The industry body for the UK food and drink manufacturing sector claims the proposed new European Commission transport directive would result in food and drink companies having to pass on the resulting costs to consumers.
A spokesperson for the Food and Drink Federation (FDF) told FoodProductionDaily.com the planned revision of the ‘Eurovignette’, which aims to charge the road freight haulage sector for the environmental damage it causes, would only increase industry costs and thereby food prices at a time of great economic hardship for many people.
The proposed EC directive, which is currently under review by the European Parliament’s transport committee, suggests that a new toll of a few cent per kilometre should be levied on road haulage companies to ensure they ‘internalise the full external costs’ related to the noise, pollution and congestion they cause.
The proposal forms part of a Commission plan to encourage a shift from air and road freight to rail and waterways freight, which is considered more environmentally sustainable.
The FDF spokesperson said as part of its Five-fold Environmental Ambition, its members are already working to embed environmental standards in their food transport practices to achieve fewer and friendlier food transport miles.
“The FDF believes that such voluntary agreements can lead to real reductions in the environmental impact of food transport as born out by the many ‘best practice’ case studies we have already collected from across our membership.”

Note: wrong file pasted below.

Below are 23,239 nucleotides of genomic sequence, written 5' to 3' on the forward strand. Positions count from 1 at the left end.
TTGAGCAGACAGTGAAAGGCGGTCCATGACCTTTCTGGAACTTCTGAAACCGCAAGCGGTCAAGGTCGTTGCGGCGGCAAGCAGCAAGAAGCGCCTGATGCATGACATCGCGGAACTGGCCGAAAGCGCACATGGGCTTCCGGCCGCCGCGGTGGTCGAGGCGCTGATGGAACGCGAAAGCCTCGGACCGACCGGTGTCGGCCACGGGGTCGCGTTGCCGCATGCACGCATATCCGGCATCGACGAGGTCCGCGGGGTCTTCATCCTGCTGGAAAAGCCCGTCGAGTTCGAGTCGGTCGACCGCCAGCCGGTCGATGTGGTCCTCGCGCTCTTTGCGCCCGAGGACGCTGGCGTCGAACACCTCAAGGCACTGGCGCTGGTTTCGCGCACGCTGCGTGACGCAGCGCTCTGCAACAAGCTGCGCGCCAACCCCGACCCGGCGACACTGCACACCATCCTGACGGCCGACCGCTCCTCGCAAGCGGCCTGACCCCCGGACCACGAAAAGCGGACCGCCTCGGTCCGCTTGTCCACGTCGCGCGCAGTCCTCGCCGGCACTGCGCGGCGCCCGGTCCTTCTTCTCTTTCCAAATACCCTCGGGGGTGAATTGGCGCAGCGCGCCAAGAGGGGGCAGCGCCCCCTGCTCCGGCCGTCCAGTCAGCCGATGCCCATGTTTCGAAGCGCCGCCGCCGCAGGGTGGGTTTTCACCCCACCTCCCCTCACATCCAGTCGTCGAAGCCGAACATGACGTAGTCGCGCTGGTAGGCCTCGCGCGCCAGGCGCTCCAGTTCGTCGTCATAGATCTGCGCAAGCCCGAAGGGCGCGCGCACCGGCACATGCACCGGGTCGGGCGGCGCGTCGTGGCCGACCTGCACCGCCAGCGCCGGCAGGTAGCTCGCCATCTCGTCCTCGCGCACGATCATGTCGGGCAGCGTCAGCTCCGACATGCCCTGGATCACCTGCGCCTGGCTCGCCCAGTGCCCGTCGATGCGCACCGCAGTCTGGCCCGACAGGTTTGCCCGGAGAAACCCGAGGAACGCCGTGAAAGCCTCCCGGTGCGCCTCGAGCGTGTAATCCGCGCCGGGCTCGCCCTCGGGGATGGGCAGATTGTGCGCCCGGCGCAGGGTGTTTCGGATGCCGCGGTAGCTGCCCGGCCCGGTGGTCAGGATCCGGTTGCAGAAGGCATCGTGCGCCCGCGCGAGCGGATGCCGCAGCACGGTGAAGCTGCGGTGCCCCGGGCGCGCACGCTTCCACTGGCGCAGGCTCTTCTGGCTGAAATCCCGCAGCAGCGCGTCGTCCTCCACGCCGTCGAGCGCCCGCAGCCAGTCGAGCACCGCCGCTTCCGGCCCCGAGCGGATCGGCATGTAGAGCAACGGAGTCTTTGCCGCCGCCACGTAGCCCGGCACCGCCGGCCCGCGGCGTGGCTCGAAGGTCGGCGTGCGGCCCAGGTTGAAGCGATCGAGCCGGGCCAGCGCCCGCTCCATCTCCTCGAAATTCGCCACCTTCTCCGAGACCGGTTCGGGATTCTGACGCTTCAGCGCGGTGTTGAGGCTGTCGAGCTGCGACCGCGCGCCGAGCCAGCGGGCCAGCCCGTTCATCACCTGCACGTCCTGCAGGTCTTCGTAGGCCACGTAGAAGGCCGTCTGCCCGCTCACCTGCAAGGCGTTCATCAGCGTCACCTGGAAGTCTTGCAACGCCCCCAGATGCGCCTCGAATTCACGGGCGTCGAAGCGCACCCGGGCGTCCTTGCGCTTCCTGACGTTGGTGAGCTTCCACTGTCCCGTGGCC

Meanwhile, the International Road Transport Union (IRU), which represents trucks, argues that internalising external costs for road transport only, without proper cost-benefit analyses, will undermine the EU's Lisbon goals of boosting growth, jobs and competitiveness and should be stopped, "especially in these times of recession".
"If the EU continues on this path, the revenues collected are likely to be used to further subsidise other transport modes without any environmental gain," said IRU General Delegate to the EU Michael Nielsen.
Jack Semple, policy director for the UK’s Road Haulage Association, previously told this publication that the benefits of rail or water for moving freight are often overstated:
“Road will remain the dominant freight network over the coming years as it offers reliability of service and flexibility in terms of loading/unloading and sourcing, and truck manufacturers have made huge strides in recent years in reducing vehicle pollution," he argues.
Semple maintains that food and drink manufacturers can improve efficiency in terms of goods distribution by re-examining their operations, planning ahead, giving advanced indication of busy periods to haulage companies and fully optimizing daily vehicle loading and unloading.
The EP transport committee is set to adopt its first report on the green road charging proposal on 11 February, and it then goes before the full parliament in Strasbourg in March. The directive, should it come into force, would remain a voluntary one, allowing member states to execute it only if they choose to do so.